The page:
There are now a number of software programs out there that profess to automatically custom resize any pattern you have entered or created in the program. Most of these programs are extraordinarily expensive and aimed at the mass production garment industry. None of them do a good job of accommodating really oddly shaped bodies or postures.

  • For a computer to automatically resize any patterns, the software needs to have the drafting algorithm for those patterns programed into it.

  • The expensive drafting programs that say they do automated resizing of patterns all come with libraries of pattern styles that have been programed into them.

  • They expect that the patterns you make will be created by starting with one of these patterns and then altering it through flatpatterning methods.

  • These patterns are all based on garment industry drafting systems.

  • Garment industry drafting methods, which are devised to produce patterns that fit the "industry standard" sized bodies, go askew when measurements for bodies with not average proportions and/or not average postures are used with them.

  • (Keep in mind that garment industry "fit-models" are paid very well because bodies that are really the "industry standard" are rare indeed.)

You may have noticed that it has become fashionable for clothes to fit badly. This is an inspired marketing concept to easily solve the problem of getting garments made from woven fabrics to fit the the wide range of body sizes and shapes that exist in the real world.

This marketing ploy may be working for the mass fashion industry, but it is not acceptable for the custom-made trade. We have to make sure that our clothes fit correctly. That is one of the reasons customers come to us. Additionally, when one is making a costume, character definition comes through fit as well as through style.

Garment industry oriented patterning programs do not use drafting systems that ensure an accurate fit for tailored woven fabric garments by accommodating the angle of the shoulders and the neck on the torso.

The majority of them use proportional formulas to establish some crucial measurement points that should be the actual measurement of the client. CPM includes a couple of those drafting methods in its set of basic drafts, just for the sake of illustrating this.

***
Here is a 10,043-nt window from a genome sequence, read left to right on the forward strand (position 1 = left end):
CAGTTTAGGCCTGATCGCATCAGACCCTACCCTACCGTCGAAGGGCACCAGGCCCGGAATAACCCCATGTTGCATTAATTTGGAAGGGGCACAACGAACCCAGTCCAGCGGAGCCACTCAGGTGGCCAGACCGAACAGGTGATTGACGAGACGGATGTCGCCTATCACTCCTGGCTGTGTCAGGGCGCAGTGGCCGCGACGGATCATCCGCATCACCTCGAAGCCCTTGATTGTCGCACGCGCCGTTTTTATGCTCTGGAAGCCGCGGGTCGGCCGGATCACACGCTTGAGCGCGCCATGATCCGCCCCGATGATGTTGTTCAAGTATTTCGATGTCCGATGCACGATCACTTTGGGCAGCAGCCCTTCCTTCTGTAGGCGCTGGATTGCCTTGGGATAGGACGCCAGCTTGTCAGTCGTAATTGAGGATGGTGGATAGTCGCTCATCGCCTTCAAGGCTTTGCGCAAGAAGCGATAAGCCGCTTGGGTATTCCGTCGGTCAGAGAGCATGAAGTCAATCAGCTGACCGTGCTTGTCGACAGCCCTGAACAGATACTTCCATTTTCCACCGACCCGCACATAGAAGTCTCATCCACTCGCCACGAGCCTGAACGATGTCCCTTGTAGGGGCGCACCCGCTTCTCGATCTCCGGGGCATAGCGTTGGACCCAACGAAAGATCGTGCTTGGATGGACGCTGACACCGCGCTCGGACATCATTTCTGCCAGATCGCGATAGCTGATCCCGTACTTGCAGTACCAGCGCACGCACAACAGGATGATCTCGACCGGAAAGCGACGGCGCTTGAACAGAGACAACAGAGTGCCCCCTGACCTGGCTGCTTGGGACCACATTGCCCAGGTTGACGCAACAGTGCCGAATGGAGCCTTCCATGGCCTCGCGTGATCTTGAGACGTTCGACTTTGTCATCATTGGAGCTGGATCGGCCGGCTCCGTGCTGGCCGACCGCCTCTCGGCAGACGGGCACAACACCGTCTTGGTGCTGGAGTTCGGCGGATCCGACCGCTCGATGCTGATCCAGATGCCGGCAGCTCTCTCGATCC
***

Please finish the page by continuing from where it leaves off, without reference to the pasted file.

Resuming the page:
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Why I created CPM and what it means to me as a costume pattern maker.

For centuries the solution to making custom-fit garments in an expedient manner was to create a custom-made fitting-form that matched the clients body shape, size and posture. It used to be, for instance, that in the Hollywood Costumers Union, there were people who were specifically designated as "form makers". With the cost of labor being what it is now, the expense of having a "French form" created for every client is almost prohibitive.

When I came into the costume business in the early 1960's, I was privileged to see the "old ways" still in practice, but just late enough be constantly told that, within 15 years the business would be very different. The cost of labor was one reason, but the other was that young people were not longer willing to spend the years of apprenticeship that was necessary to develop to the skill level of professional clothing artisan.

 
The traditional method of patternmaking went through multiple steps.

Patterns were created by combining commercial patterns and drafted pieces, resized to the clients measurements by slashing and spreading or tucking.

Some patterns were draped on a draping form, which ever size you had that was the closest to the clients measurement. (Maybe you wrapped a bit of padding on it here and there to be closer to the clients measurements.)

Patterns were next put together in a "muslin" mockup and fit to the body of the actual client.

Often times, neck openings and armhole placements would be so far off that radical remaking of the pattern would need to be done and then another "muslin" mockup and fitting would be done.

Only once an acceptable mockup was achieved could the garment be cut.